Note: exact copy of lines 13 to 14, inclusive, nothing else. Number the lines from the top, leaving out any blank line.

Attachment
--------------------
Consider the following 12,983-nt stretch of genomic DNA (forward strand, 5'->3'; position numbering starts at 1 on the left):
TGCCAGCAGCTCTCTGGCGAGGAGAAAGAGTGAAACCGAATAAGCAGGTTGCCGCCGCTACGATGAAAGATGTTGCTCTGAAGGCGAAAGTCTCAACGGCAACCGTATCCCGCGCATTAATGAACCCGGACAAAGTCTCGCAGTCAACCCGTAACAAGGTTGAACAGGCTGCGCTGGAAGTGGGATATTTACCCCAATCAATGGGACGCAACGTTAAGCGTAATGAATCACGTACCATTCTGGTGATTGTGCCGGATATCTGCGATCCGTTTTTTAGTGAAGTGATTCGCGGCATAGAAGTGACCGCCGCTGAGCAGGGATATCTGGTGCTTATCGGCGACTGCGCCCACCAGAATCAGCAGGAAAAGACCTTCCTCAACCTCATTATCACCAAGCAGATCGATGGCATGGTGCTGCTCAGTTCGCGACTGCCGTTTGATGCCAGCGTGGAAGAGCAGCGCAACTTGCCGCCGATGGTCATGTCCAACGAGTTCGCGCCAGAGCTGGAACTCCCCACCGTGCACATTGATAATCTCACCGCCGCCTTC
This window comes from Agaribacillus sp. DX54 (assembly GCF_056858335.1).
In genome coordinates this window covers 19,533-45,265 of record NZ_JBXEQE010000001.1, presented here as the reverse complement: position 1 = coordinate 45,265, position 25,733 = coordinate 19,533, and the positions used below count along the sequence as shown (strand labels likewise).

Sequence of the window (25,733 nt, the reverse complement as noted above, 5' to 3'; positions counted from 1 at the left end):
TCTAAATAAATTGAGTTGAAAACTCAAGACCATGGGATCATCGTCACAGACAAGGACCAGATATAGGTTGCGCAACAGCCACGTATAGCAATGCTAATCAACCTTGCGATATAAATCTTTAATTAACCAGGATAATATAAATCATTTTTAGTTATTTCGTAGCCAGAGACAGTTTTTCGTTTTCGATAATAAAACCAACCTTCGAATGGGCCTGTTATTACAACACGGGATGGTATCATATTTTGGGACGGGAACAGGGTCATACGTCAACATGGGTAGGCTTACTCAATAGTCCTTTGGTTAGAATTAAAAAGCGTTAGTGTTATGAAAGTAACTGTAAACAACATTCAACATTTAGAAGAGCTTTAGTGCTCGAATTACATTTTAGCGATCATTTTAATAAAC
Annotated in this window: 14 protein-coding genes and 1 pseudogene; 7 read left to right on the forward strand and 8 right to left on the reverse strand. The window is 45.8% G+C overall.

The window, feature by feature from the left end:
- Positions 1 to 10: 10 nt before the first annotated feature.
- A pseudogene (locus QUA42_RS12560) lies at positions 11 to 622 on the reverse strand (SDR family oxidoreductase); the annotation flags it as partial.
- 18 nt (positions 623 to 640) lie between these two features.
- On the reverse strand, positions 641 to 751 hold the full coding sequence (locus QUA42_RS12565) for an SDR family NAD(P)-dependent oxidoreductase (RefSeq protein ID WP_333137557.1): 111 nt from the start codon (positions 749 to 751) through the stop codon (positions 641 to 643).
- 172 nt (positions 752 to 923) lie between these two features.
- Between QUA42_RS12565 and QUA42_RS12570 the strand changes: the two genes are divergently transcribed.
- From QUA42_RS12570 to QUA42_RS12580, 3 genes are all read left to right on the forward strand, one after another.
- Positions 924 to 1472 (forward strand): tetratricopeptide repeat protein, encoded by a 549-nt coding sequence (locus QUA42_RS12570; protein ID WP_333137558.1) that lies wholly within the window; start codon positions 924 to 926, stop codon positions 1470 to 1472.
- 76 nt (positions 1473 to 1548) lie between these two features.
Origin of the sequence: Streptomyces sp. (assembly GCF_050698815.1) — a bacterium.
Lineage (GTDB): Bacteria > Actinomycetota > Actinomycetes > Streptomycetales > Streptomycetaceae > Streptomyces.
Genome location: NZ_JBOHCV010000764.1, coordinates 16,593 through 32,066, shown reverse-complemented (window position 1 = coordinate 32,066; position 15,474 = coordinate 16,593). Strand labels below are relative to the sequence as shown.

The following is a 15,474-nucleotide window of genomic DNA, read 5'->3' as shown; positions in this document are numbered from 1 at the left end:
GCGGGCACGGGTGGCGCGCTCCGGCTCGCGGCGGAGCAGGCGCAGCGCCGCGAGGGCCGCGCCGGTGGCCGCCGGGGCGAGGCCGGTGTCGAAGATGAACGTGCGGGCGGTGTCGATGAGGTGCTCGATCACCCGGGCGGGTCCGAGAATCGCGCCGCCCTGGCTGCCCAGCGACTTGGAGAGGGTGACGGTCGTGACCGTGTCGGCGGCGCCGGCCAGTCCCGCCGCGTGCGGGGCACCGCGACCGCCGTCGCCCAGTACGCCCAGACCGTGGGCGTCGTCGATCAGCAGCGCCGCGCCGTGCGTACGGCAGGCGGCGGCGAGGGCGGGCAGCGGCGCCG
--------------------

- 172 nt (positions 752 to 923) lie between these two features.
- Between QUA42_RS12565 and QUA42_RS12570 the strand changes: the two genes are divergently transcribed.